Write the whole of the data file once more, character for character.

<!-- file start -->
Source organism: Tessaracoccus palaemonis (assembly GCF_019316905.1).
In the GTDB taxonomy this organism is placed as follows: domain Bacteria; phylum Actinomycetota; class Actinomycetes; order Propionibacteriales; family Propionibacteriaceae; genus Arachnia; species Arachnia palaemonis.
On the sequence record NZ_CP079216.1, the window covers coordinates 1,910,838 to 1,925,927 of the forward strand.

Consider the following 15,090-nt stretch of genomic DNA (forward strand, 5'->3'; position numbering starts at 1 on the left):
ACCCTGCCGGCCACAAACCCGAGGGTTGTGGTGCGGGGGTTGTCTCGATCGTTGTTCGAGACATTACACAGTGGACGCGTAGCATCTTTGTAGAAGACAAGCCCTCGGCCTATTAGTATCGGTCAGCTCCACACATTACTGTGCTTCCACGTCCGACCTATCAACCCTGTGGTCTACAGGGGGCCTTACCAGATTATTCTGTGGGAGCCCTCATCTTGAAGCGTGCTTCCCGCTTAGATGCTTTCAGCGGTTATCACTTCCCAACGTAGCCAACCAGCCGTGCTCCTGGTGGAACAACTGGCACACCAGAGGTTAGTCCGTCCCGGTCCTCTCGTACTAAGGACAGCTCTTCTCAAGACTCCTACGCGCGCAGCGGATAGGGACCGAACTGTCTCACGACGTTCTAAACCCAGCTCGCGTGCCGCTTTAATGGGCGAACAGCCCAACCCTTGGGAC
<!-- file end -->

Source organism: Tessaracoccus palaemonis (assembly GCF_019316905.1).
In the GTDB taxonomy this organism is placed as follows: domain Bacteria; phylum Actinomycetota; class Actinomycetes; order Propionibacteriales; family Propionibacteriaceae; genus Arachnia; species Arachnia palaemonis.
On the sequence record NZ_CP079216.1, the window covers coordinates 1,910,838 to 1,925,927 of the forward strand.

Consider the following 15,090-nt stretch of genomic DNA (forward strand, 5'->3'; position numbering starts at 1 on the left):
ACCCTGCCGGCCACAAACCCGAGGGTTGTGGTGCGGGGGTTGTCTCGATCGTTGTTCGAGACATTACACAGTGGACGCGTAGCATCTTTGTAGAAGACAAGCCCTCGGCCTATTAGTATCGGTCAGCTCCACACATTACTGTGCTTCCACGTCCGACCTATCAACCCTGTGGTCTACAGGGGGCCTTACCAGATTATTCTGTGGGAGCCCTCATCTTGAAGCGTGCTTCCCGCTTAGATGCTTTCAGCGGTTATCACTTCCCAACGTAGCCAACCAGCCGTGCTCCTGGTGGAACAACTGGCACACCAGAGGTTAGTCCGTCCCGGTCCTCTCGTACTAAGGACAGCTCTTCTCAAGACTCCTACGCGCGCAGCGGATAGGGACCGAACTGTCTCACGACGTTCTAAACCCAGCTCGCGTGCCGCTTTAATGGGCGAACAGCCCAACCCTTGGGAC